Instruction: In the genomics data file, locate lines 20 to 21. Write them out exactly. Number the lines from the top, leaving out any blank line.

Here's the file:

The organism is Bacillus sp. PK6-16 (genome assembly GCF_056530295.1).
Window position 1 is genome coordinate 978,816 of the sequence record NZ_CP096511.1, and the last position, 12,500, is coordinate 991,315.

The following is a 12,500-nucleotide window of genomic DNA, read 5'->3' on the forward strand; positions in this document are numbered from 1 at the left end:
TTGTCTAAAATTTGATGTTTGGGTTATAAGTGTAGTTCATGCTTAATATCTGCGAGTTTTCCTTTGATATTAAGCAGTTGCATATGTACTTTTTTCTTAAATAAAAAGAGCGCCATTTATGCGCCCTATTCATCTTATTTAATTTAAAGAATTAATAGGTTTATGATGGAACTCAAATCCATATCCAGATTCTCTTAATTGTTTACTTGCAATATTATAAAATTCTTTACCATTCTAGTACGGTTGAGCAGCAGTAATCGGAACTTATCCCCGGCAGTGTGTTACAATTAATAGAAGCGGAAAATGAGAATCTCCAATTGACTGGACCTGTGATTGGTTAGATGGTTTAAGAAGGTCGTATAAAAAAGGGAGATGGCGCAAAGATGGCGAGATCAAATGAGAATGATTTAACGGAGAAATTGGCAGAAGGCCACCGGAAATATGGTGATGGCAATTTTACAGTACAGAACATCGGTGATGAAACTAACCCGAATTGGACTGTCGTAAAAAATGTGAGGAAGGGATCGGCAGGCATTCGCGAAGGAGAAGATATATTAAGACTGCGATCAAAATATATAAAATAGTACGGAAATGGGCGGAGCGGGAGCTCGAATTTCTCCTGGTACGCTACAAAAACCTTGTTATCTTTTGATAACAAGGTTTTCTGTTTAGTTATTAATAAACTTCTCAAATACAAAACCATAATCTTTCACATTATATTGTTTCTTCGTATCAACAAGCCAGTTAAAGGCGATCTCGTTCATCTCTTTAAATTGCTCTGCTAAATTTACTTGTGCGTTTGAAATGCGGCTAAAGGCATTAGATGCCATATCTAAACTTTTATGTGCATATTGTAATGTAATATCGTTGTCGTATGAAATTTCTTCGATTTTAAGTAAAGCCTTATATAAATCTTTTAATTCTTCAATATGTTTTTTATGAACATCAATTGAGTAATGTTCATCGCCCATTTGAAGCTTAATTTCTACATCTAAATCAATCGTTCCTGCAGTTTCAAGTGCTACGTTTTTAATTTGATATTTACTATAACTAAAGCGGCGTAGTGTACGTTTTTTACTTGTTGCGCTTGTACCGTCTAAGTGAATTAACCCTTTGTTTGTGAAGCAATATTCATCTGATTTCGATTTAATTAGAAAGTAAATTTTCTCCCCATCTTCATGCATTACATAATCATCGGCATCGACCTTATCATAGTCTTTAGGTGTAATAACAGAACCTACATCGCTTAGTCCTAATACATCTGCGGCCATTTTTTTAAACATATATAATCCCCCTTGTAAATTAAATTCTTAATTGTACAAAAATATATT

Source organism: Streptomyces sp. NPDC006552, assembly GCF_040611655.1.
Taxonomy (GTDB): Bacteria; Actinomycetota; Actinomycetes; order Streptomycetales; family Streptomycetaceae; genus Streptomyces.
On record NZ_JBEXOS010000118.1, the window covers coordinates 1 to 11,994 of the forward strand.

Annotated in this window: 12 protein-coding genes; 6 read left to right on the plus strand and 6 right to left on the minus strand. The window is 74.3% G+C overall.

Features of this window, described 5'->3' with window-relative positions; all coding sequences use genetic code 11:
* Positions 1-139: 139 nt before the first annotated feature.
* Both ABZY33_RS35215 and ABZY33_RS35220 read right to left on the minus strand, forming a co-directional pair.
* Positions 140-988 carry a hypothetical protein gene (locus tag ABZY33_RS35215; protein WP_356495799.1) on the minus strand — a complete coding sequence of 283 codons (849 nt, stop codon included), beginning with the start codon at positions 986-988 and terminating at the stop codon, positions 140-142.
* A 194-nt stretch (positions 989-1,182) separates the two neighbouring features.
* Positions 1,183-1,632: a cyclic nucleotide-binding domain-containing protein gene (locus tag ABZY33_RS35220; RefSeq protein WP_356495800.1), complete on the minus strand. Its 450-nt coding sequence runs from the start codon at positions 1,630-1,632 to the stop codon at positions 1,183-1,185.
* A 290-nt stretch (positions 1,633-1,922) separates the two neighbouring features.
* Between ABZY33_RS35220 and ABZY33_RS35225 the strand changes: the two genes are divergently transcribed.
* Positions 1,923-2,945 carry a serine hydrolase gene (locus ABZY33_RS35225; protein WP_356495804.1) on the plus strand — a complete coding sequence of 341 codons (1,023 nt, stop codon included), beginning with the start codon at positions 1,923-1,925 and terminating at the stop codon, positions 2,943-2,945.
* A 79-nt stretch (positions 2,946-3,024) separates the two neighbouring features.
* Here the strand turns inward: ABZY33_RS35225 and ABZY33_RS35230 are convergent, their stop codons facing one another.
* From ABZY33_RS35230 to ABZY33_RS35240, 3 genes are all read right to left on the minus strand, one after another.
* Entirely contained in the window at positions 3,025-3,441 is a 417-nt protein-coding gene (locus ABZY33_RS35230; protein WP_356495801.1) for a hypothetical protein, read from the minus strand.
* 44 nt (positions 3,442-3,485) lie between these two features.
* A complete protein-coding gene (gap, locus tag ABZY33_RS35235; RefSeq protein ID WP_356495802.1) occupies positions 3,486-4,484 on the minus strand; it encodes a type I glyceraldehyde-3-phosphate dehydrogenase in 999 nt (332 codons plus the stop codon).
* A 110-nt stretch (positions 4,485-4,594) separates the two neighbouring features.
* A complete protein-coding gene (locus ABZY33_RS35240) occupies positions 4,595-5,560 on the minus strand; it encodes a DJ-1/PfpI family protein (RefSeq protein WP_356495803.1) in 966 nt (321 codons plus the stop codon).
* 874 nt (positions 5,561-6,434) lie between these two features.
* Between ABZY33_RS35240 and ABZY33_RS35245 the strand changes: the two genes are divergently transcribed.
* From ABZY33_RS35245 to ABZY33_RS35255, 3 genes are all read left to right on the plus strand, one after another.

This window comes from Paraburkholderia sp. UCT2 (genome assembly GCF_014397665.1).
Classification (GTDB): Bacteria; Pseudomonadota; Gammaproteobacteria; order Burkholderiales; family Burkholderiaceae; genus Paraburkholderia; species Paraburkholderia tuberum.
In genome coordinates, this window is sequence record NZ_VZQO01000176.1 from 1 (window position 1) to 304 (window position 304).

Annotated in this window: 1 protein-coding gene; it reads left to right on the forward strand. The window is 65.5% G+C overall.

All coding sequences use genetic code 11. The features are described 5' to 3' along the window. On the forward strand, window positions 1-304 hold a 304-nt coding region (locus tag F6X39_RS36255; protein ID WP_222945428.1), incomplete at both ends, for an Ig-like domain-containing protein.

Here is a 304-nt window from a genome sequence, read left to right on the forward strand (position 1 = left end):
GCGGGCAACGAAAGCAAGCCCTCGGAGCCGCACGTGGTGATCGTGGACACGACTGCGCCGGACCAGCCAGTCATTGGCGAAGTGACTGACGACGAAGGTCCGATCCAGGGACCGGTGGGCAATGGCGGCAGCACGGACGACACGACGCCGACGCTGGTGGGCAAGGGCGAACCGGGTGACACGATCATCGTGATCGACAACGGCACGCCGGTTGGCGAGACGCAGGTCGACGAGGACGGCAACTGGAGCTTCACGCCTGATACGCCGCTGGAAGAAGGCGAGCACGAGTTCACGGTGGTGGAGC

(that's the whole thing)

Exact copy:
* From ABZY33_RS35230 to ABZY33_RS35240, 3 genes are all read right to left on the minus strand, one after another.
* Entirely contained in the window at positions 3,025-3,441 is a 417-nt protein-coding gene (locus ABZY33_RS35230; protein WP_356495801.1) for a hypothetical protein, read from the minus strand.